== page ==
Proper Caloric Intake During Endurance Events

Edition 7, 2005
By Steve Beaver Born

Back in the late 80's and early 90's when I competed in my first two Races Across America (RAAM) there wasn't much in the way of information… no, let me correct that, we competitors didn't have ANY seemingly reliable information regarding how to fuel the body properly. I can remember being told something to the effect of "with the amount of calories you'll be burning, you should eat as much as you can to avoid bonking or running out of fuel." And that's what I did. My support crew kept making me eat and eat and eat even when I was already full. It seemed to me that the trick was to eat as much as possible but not get sick and you'd have the best results. I remember being bloated for a good portion of the race and how my stomach just swelled to the point where I thought it would drape over the top tube. Sure, there were times when I just couldn't eat anymore and I demanded that my support crew stop feeding me. However, for the most part, we didn't know any better so we operated under the belief that said to eat as much as possible. Sometimes I wonder how I ever finished those two races! Oh, if I could go back and do those races again knowing what I know now.

Even if you never do anything remotely resembling RAAM, this article is an extremely important one. In it you'll read about what constitutes the proper fuel and how much you should be consuming. The answers may surprise you but I'll tell you truthfully, once I adopted and applied these fueling guidelines, my performances improved each and every year. You put so much effort into your training and equipment; make sure you put the right fuel, in the right amount, in your body. Your body will thank you and your performance will be proof.

Endurance and ultra-endurance athletes require all three forms of fuel the human body uses for energy: carbohydrate, protein, and fat. A major factor for optimal performance is using the right fuel, at the right time, in the right amount. Like every aspect of success in endurance events, proper nutrition requires planning, practice, and training to reap the benefits on race day. This article will give you the background information you need to know about fueling, and conclude with some recommendations about what and how much to use.

As all athletes know, "carbs are king" when it comes to fueling the body for any endurance exercise. That does not mean, however, that any carbohydrate at any time will keep you going. Carbohydrates can either help or hinder performance, depending on what kind you use, how much you use, and when you use them. For example, far too many misinformed athletes continue to use energy products loaded with simple sugars, or they use complex carbs, a better choice, but at the wrong time and in the wrong amounts. These practices actually impair, not help, your performance.

Simple Sugars, Maltodextrin, and Osmolality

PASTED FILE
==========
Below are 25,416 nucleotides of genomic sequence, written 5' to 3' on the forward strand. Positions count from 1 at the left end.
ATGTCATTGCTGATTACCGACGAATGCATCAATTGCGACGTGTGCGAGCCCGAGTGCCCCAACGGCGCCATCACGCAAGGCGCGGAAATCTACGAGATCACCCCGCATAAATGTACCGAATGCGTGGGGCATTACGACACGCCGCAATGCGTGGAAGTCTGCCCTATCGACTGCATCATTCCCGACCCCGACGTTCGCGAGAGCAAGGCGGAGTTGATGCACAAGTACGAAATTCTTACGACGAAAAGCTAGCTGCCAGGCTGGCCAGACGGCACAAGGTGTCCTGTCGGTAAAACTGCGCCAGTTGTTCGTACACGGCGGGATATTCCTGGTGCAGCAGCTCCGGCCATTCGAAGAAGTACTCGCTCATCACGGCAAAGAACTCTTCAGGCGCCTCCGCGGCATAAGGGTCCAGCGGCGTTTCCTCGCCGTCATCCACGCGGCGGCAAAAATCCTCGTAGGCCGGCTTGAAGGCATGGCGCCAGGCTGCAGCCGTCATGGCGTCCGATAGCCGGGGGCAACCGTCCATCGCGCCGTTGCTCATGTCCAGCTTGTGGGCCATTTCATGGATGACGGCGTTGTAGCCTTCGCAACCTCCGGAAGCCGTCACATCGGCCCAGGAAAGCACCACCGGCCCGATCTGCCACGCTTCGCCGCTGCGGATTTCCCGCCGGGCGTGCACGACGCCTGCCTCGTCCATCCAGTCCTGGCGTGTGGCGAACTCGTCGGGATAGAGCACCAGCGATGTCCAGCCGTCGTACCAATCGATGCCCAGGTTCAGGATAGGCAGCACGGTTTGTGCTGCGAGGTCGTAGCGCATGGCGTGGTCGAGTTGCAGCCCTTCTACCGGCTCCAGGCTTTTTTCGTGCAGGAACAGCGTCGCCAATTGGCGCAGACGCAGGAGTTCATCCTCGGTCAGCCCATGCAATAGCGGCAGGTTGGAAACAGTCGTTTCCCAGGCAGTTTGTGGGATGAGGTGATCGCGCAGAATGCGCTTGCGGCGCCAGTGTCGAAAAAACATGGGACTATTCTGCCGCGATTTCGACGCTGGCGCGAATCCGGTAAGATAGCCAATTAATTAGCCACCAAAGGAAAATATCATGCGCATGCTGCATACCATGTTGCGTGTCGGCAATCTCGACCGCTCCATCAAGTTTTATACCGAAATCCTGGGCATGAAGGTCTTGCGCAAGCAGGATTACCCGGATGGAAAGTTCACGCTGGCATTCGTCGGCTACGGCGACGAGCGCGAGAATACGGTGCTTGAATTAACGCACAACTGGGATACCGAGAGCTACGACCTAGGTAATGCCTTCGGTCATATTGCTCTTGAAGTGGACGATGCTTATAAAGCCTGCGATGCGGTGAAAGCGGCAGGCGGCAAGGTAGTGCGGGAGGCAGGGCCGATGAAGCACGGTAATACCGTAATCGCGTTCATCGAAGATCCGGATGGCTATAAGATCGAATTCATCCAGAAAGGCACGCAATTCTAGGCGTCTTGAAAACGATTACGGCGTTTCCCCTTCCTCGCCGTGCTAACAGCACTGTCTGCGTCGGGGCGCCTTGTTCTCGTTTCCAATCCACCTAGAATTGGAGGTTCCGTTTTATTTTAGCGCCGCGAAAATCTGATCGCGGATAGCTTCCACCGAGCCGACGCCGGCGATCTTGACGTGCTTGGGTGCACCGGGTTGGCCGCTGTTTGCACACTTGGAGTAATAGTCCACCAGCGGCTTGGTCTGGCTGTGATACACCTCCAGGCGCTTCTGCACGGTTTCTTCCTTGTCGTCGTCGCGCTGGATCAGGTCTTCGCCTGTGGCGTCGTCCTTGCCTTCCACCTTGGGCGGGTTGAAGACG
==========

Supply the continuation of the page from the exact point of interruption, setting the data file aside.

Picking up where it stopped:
Most dietary sugars are simple molecules known as monosaccharides and disaccharides. The shorter the chain length a carbohydrate source, the higher it will raise a chemical measure known as osmolality when dissolved. In solution, simple sugars can only attain about 6–8% concentration or they will sit undigested in your stomach, as the osmolality will be incompatible with the digestive juices. Products containing simple sugars (typically sucrose, fructose, glucose, and/or dextrose) must be extremely dilute to match body fluid osmolality. This weak of a concentration presents a problem to athletes because it cannot provide sufficient calories (perhaps only 100/hour) to working muscles. To obtain enough calories from a weak 6–8% solution, an athlete would have to consume excess fluid, which definitely increases the risk of fluid intoxication. So using simple sugar-based "energy drinks" is not a wise strategy.

"Well then," you might say, "I'll just mix a stronger concentration." But this approach also fails. As mentioned earlier in the "10 Biggest Mistakes" article, making a double or triple strength mixture from a simple sugar-based carbohydrate fuel won't work because the concentration of that mixture will exceed 6–8%, far too concentrated to match body fluid osmolality. It will remain in the stomach until sufficiently diluted, which may cause substantial stomach distress. Drinking more water to dilute your over-concentrated concoction puts you back in the original condition of increased risk of over-hydration and all the problems that causes, so that's not a good option. But if you don't drink more, your body will draw fluids and electrolytes from other areas that critically need these fluids and electrolytes (like blood and muscle) and divert them to the digestive system to deal with your over-concentrated simple sugar drink. This too will result in a variety of stomach-related distresses, not to mention increased cramping potential and other performance-trashing issues. The simple fact is that using simple sugar-based products is simply futile! Endurance athletes who try to fulfill calorie/energy requirements with sugar-based drinks and powder mixes usually end up with a variety of complaints and poor performances.

Molecules that contain many sugar units chained together are called polysaccharides, known familiarly as complex carbs and starches. One of these, maltodextrin, can make an 18% solution concentration and still match digestive system osmolality. This allows very efficient passage from the digestive tract to the liver, which converts some of the maltodextrin to glycogen for storage and some directly to glucose for immediate use by the muscles. With polysaccharides you get much more energy from stomach to liver, and in a form you body can efficiently process.